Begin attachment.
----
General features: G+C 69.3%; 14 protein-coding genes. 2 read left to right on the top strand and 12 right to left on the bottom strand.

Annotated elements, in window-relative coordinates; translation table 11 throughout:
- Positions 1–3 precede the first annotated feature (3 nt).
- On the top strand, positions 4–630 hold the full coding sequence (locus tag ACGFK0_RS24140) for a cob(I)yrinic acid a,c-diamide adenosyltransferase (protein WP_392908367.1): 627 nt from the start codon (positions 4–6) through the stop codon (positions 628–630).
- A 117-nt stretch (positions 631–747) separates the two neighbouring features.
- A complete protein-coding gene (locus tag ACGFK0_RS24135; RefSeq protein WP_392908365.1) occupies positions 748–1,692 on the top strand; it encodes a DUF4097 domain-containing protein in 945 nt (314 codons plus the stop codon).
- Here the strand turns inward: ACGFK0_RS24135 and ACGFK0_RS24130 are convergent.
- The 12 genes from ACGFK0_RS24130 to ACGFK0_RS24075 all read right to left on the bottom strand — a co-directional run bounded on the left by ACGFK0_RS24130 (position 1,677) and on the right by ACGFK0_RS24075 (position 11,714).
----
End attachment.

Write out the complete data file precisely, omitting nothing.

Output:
General features: G+C 69.3%; 14 protein-coding genes. 2 read left to right on the top strand and 12 right to left on the bottom strand.

Annotated elements, in window-relative coordinates; translation table 11 throughout:
- Positions 1–3 precede the first annotated feature (3 nt).
- On the top strand, positions 4–630 hold the full coding sequence (locus tag ACGFK0_RS24140) for a cob(I)yrinic acid a,c-diamide adenosyltransferase (protein WP_392908367.1): 627 nt from the start codon (positions 4–6) through the stop codon (positions 628–630).
- A 117-nt stretch (positions 631–747) separates the two neighbouring features.
- A complete protein-coding gene (locus tag ACGFK0_RS24135; RefSeq protein WP_392908365.1) occupies positions 748–1,692 on the top strand; it encodes a DUF4097 domain-containing protein in 945 nt (314 codons plus the stop codon).
- Here the strand turns inward: ACGFK0_RS24135 and ACGFK0_RS24130 are convergent.
- The 12 genes from ACGFK0_RS24130 to ACGFK0_RS24075 all read right to left on the bottom strand — a co-directional run bounded on the left by ACGFK0_RS24130 (position 1,677) and on the right by ACGFK0_RS24075 (position 11,714).